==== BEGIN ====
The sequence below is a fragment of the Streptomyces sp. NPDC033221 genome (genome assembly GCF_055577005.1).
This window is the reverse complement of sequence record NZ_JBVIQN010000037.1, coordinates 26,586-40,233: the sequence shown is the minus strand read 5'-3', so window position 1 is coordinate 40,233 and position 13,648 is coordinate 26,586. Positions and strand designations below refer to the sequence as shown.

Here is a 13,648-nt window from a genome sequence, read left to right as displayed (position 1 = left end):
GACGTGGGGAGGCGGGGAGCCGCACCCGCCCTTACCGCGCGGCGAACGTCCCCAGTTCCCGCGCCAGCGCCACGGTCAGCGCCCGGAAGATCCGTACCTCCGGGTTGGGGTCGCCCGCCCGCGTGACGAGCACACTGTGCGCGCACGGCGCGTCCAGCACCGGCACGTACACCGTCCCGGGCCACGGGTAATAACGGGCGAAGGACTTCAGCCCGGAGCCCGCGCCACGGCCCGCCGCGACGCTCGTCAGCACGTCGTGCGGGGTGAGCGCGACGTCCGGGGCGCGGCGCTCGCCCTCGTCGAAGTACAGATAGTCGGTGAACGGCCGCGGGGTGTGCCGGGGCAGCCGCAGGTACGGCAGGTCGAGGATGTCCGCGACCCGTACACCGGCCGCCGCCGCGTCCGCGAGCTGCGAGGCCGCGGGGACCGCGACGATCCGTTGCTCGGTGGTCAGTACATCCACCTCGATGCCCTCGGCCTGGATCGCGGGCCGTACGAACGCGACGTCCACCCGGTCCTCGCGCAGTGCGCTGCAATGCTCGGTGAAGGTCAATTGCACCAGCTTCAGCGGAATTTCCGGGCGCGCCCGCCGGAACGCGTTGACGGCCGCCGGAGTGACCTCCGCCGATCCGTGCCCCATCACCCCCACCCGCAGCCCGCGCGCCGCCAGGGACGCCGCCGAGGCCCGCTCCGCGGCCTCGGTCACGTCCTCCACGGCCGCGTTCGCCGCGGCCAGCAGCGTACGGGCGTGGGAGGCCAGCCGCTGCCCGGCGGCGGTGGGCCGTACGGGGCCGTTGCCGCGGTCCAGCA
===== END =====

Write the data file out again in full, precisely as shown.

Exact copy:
The sequence below is a fragment of the Streptomyces sp. NPDC033221 genome (genome assembly GCF_055577005.1).
This window is the reverse complement of sequence record NZ_JBVIQN010000037.1, coordinates 26,586-40,233: the sequence shown is the minus strand read 5'-3', so window position 1 is coordinate 40,233 and position 13,648 is coordinate 26,586. Positions and strand designations below refer to the sequence as shown.

Here is a 13,648-nt window from a genome sequence, read left to right as displayed (position 1 = left end):
GACGTGGGGAGGCGGGGAGCCGCACCCGCCCTTACCGCGCGGCGAACGTCCCCAGTTCCCGCGCCAGCGCCACGGTCAGCGCCCGGAAGATCCGTACCTCCGGGTTGGGGTCGCCCGCCCGCGTGACGAGCACACTGTGCGCGCACGGCGCGTCCAGCACCGGCACGTACACCGTCCCGGGCCACGGGTAATAACGGGCGAAGGACTTCAGCCCGGAGCCCGCGCCACGGCCCGCCGCGACGCTCGTCAGCACGTCGTGCGGGGTGAGCGCGACGTCCGGGGCGCGGCGCTCGCCCTCGTCGAAGTACAGATAGTCGGTGAACGGCCGCGGGGTGTGCCGGGGCAGCCGCAGGTACGGCAGGTCGAGGATGTCCGCGACCCGTACACCGGCCGCCGCCGCGTCCGCGAGCTGCGAGGCCGCGGGGACCGCGACGATCCGTTGCTCGGTGGTCAGTACATCCACCTCGATGCCCTCGGCCTGGATCGCGGGCCGTACGAACGCGACGTCCACCCGGTCCTCGCGCAGTGCGCTGCAATGCTCGGTGAAGGTCAATTGCACCAGCTTCAGCGGAATTTCCGGGCGCGCCCGCCGGAACGCGTTGACGGCCGCCGGAGTGACCTCCGCCGATCCGTGCCCCATCACCCCCACCCGCAGCCCGCGCGCCGCCAGGGACGCCGCCGAGGCCCGCTCCGCGGCCTCGGTCACGTCCTCCACGGCCGCGTTCGCCGCGGCCAGCAGCGTACGGGCGTGGGAGGCCAGCCGCTGCCCGGCGGCGGTGGGCCGTACGGGGCCGTTGCCGCGGTCCAGCA